A Fort Lewis soldier was arrested this week for supposedly holding his daughter's head underwater after she failed to recite the alphabet.  Click here for the story.

Filed under: Crime,

February 3, 2010 at 7:14am

Wounded Warrior: Blind Soldier Becomes Company Commander

Capt. Scott M. Smiley grins while passing the guidon back to 1st Sgt. Deon E. Dabrio during the U.S. Army Warrior Transition Unit at West Point change of command ceremony Feb 1. The 2007 Army Times Soldier of the year is the first blind officer and second

WEST PONT, N.Y. - Soldier, infantryman, Airborne Ranger, combat diver, mountain climber, skier, tri-athlete, surfer, husband and father are just a few words to describe Army Capt. Scott M. Smiley.

Yesterday, the title of company commander was added to Smiley's distinctive resume, as he became the first blind officer to lead a company as he assumed command of the Warrior Transition Unit at the U.S. Military Academy here. 

Smiley was wounded and permanently lost his vision during his 2005 deployment to Iraq. He attributes his strength and drive during his recovery to his family, faith and friends. 

"It was my wife, my family and friends who were in my hospital room singing songs and reading the Bible that gave me the strength during my recovery," said Smiley, a member of the USMA Class of 2003.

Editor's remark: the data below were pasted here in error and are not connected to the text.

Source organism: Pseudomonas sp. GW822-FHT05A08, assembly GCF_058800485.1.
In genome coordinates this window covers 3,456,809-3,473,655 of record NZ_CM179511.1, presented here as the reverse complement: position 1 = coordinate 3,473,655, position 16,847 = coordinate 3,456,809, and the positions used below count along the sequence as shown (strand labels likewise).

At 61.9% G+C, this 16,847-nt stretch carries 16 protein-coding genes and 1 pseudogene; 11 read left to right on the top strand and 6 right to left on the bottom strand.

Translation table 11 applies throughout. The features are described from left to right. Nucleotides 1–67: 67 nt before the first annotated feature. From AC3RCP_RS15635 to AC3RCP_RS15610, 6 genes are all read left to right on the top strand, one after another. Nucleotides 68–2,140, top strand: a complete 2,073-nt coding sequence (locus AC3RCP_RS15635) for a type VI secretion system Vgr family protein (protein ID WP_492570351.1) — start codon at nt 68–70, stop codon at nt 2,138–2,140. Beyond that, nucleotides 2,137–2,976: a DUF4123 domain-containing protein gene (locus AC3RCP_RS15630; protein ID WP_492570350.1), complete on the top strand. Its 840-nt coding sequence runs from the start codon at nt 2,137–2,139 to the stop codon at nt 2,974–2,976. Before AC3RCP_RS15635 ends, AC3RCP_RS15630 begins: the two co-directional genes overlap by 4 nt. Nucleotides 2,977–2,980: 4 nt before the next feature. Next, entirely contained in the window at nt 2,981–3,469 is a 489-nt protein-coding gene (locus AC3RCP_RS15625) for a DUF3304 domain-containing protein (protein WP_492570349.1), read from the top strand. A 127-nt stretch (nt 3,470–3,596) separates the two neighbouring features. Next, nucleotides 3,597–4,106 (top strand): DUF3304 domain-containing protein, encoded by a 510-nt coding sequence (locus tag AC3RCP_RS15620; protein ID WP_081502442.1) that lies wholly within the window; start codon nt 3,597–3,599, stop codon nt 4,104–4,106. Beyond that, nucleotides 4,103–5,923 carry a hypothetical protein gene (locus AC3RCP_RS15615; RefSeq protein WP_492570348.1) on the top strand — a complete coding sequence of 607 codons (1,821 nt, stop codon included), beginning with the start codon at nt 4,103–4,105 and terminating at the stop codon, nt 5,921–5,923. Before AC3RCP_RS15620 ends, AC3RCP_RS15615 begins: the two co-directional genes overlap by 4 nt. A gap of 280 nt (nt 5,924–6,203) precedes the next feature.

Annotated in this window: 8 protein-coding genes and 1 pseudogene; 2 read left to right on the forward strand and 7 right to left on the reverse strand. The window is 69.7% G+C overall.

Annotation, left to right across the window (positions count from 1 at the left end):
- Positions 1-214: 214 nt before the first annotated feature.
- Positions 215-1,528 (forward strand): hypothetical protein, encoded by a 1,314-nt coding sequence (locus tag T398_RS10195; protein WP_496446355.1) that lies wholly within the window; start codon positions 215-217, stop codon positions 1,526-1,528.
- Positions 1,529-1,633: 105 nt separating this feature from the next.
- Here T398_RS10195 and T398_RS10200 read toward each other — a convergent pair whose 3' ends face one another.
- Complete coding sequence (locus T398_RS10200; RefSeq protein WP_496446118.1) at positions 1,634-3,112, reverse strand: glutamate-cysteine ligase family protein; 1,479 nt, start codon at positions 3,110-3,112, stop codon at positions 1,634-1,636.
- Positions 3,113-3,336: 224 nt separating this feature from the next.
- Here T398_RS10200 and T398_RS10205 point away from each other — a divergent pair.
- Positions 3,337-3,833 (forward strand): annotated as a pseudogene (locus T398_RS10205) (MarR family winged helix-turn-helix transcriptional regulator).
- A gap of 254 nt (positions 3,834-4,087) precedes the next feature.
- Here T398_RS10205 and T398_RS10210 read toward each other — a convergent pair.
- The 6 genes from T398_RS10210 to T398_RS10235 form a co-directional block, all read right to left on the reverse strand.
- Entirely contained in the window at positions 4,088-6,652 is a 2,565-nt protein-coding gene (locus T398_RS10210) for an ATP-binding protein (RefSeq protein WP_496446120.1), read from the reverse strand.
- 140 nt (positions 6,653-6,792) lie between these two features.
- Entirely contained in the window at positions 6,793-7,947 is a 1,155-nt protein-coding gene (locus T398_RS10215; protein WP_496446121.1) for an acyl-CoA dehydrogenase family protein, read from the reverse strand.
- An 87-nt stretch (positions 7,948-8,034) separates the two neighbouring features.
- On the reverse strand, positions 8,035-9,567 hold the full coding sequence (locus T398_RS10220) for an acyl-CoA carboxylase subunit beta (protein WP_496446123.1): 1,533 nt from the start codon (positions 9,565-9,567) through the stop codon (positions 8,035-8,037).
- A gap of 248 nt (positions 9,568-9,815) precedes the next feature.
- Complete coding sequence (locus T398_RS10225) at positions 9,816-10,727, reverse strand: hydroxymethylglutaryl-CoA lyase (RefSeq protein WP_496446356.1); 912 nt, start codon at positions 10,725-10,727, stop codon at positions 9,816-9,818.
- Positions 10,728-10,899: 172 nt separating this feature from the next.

"It was all of this which allowed me to put one foot in front of the other," he continued, "and has allowed me to accomplish everything that I have done to get to where I am today." 

Over the past six months, Smiley had been an instructor with the academy's Behavioral Sciences and Leadership department, teaching a leadership course to third-year cadets. 

Smiley's "endurable spirit and character are traits that the cadets can just relate to," said West Point instructor Lt. Col. Eric Kail. "He has overcome so much, through his attitude and desire to excel in life. Scott is a great teacher." 

After receiving medical attention following his tour in Iraq, Smiley was transferred to the Fort Lewis, Wash., Warrior Transition Unit, where he began his recovery and journey to return to active status. 

"There were some very long dark days, physically and mentally, but I just had to keep pushing on," Smiley said. 

Smiley said he'd looked at what had happened to him in Iraq and made the decision that he was not going down the same path as the character Gary Sinise played in the 1994 movie Forrest Gump. Sinese's character of Army Lt. Dan had been grievously wounded in Vietnam and was initially portrayed as bitter and self-destructive. 

"The decisions that Lt. Dan made after his injuries never came into my mind. I wanted to take care of myself -- physically, mentally and spiritually," Smiley said. "I just did not want to give up because of something that negatively happened to me."